Re-building the Extension

docker extension update ajeetraina/demoapp:latest 
Extensions can install binaries, invoke commands and access files on your machine.
Are you sure you want to continue? [y/N] y
updating "ajeetraina/demoapp" from "latest" to "latest"
Removing extension ajeetraina/demoapp:latest...
Removing extension containers...
Extension containers removed
VM service socket forwarding stopped
Extension UI tab My First Demo App removed
Extension "My First Demo App" removed
Installing new extension "ajeetraina/demoapp:latest"
Installing service in Desktop VM...
Setting additional compose attributes
VM service started
Installing Desktop extension UI for tab "My First Demo App"...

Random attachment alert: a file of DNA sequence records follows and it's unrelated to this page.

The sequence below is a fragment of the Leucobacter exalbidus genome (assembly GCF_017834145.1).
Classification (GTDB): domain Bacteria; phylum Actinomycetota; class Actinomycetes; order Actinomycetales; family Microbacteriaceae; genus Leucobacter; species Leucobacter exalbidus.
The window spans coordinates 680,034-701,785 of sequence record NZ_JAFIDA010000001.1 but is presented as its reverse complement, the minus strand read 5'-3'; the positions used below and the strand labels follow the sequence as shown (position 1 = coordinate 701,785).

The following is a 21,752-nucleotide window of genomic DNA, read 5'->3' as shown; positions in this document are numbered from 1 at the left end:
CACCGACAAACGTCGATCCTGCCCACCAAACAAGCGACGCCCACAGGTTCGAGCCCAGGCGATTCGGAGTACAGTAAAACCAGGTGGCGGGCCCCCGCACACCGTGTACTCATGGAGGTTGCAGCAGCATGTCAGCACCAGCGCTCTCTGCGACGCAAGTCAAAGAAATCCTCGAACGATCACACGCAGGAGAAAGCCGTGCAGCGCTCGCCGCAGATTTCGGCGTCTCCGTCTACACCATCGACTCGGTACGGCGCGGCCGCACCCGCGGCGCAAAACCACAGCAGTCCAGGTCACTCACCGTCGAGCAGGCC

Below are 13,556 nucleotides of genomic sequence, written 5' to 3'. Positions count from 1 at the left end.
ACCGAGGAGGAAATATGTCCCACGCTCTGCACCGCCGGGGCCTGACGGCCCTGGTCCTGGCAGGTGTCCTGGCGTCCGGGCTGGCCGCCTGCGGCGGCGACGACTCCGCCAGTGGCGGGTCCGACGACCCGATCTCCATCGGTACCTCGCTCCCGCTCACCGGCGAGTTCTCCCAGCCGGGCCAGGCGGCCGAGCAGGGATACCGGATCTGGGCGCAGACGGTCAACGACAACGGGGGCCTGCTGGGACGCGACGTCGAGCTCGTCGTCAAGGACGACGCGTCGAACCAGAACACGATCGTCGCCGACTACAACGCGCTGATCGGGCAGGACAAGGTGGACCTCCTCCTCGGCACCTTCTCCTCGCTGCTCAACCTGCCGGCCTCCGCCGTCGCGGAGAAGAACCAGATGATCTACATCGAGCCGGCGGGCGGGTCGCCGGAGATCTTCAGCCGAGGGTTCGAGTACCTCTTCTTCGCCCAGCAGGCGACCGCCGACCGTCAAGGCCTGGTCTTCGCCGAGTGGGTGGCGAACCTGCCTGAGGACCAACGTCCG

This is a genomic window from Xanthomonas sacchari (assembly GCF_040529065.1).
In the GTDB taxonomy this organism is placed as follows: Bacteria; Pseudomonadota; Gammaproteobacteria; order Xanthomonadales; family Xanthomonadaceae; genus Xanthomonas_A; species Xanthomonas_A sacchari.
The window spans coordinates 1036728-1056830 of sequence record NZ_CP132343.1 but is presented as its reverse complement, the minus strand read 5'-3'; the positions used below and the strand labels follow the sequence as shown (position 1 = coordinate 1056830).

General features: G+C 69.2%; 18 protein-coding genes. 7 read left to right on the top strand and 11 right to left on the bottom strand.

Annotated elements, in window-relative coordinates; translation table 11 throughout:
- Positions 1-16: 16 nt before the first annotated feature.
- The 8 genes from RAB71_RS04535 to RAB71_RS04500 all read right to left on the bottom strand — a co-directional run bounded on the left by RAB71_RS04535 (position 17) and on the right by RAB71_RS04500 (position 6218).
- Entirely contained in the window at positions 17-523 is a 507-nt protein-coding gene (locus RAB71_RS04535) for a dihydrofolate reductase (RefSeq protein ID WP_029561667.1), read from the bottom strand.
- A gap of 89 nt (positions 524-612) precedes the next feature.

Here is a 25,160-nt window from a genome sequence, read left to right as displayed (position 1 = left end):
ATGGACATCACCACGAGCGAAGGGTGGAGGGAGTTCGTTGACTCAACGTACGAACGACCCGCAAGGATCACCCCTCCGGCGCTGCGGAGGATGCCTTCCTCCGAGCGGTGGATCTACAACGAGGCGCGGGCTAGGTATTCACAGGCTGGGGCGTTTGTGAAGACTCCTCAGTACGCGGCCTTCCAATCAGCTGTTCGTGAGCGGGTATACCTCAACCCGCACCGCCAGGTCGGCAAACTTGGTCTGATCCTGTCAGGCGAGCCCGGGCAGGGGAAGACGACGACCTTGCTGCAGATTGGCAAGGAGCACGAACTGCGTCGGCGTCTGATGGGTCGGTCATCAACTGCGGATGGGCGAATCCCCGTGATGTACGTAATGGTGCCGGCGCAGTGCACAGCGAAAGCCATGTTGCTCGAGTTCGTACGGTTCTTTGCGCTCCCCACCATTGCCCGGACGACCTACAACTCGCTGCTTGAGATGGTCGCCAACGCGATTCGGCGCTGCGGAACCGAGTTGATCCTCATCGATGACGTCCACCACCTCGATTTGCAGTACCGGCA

Extension UI tab "My First Demo App" added.
Extension "My First Demo App" installed successfully

Refresh the Docker Dashboard to see a new UI:

Few Things to Remember:

  • Extensions UI parts are isolated from each other and extension UI code is running in its own session for each extension. Extensions can’t access other extensions’ session data.
  • Extension UI code is rendered in a separate electron session and doesn’t have a node.js environment initialized, nor direct access to the electron APIs. This is to limit the possible unexpected side effects to the overall Docker Dashboard.
  • The extension UI code can’t perform privileged tasks, such as making changes to the system, or spawning sub-processes, except by using the SDK APIs provided with the extension framework. The Extension UI code can also perform interactions with Docker Desktop, such as navigating to various places in the Dashboard, only through the extension SDK APIs.